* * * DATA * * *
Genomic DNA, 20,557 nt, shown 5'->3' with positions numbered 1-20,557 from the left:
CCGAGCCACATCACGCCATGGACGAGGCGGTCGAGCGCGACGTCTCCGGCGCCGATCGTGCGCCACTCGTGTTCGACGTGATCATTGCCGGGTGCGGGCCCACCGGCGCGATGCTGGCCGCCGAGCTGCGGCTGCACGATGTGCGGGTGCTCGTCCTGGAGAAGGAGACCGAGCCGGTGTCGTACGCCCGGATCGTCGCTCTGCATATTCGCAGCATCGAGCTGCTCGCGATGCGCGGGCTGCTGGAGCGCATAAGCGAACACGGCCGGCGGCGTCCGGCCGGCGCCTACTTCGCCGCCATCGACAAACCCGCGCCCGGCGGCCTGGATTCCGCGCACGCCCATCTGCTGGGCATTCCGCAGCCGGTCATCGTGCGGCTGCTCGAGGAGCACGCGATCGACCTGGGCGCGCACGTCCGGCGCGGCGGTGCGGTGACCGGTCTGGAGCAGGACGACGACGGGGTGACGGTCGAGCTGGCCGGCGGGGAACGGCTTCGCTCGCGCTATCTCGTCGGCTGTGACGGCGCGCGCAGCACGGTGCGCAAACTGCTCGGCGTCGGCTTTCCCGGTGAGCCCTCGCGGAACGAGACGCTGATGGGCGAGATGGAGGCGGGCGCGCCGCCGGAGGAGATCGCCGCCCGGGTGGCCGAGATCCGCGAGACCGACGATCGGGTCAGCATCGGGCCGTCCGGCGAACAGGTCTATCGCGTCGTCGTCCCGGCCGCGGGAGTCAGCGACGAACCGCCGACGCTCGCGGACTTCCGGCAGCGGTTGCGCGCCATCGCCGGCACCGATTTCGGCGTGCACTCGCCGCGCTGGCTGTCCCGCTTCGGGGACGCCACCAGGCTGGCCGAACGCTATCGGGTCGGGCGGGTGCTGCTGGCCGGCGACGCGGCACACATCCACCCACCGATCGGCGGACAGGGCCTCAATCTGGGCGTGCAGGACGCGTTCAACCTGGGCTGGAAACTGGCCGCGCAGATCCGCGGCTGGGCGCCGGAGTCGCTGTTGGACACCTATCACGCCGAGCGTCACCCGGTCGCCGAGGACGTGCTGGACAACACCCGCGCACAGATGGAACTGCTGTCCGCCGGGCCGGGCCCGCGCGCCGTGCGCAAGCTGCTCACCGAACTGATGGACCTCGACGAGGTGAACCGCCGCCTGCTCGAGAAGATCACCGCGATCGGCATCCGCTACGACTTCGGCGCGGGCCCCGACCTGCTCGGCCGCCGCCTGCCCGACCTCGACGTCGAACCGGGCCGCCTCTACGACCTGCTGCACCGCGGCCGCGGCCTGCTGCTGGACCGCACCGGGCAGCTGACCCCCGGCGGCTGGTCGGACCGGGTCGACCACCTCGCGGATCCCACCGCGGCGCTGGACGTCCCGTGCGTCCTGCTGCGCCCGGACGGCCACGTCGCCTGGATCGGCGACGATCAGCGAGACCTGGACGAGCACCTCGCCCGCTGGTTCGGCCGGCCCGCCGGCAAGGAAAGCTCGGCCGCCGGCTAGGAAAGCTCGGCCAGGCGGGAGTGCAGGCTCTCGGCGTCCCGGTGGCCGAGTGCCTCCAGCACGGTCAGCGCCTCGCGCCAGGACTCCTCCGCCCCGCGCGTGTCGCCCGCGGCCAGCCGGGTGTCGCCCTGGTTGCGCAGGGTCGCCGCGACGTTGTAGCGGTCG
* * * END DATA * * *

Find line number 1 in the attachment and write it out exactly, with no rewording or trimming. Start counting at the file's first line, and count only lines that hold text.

Genomic DNA, 20,557 nt, shown 5'->3' with positions numbered 1-20,557 from the left: